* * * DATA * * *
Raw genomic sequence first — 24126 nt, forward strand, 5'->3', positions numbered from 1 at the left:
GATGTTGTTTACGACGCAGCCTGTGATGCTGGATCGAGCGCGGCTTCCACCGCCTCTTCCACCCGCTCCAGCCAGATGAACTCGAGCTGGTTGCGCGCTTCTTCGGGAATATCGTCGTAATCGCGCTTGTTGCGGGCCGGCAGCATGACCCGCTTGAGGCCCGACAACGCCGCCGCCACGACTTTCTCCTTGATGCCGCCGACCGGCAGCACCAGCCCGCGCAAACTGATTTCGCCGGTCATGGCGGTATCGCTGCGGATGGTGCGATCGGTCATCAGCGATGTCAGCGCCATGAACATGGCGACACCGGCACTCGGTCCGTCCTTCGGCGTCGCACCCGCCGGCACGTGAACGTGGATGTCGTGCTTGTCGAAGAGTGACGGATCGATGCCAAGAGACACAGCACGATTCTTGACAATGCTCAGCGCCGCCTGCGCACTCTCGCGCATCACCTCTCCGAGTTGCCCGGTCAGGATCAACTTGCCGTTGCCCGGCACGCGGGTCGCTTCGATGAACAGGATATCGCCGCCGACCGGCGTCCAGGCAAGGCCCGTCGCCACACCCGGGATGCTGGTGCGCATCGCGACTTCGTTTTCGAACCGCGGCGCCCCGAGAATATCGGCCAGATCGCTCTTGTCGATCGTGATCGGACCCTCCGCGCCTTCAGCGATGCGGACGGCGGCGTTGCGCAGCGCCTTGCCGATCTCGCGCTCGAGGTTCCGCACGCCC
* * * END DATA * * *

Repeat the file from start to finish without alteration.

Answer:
Raw genomic sequence first — 24126 nt, forward strand, 5'->3', positions numbered from 1 at the left:
GATGTTGTTTACGACGCAGCCTGTGATGCTGGATCGAGCGCGGCTTCCACCGCCTCTTCCACCCGCTCCAGCCAGATGAACTCGAGCTGGTTGCGCGCTTCTTCGGGAATATCGTCGTAATCGCGCTTGTTGCGGGCCGGCAGCATGACCCGCTTGAGGCCCGACAACGCCGCCGCCACGACTTTCTCCTTGATGCCGCCGACCGGCAGCACCAGCCCGCGCAAACTGATTTCGCCGGTCATGGCGGTATCGCTGCGGATGGTGCGATCGGTCATCAGCGATGTCAGCGCCATGAACATGGCGACACCGGCACTCGGTCCGTCCTTCGGCGTCGCACCCGCCGGCACGTGAACGTGGATGTCGTGCTTGTCGAAGAGTGACGGATCGATGCCAAGAGACACAGCACGATTCTTGACAATGCTCAGCGCCGCCTGCGCACTCTCGCGCATCACCTCTCCGAGTTGCCCGGTCAGGATCAACTTGCCGTTGCCCGGCACGCGGGTCGCTTCGATGAACAGGATATCGCCGCCGACCGGCGTCCAGGCAAGGCCCGTCGCCACACCCGGGATGCTGGTGCGCATCGCGACTTCGTTTTCGAACCGCGGCGCCCCGAGAATATCGGCCAGATCGCTCTTGTCGATCGTGATCGGACCCTCCGCGCCTTCAGCGATGCGGACGGCGGCGTTGCGCAGCGCCTTGCCGATCTCGCGCTCGAGGTTCCGCACGCCC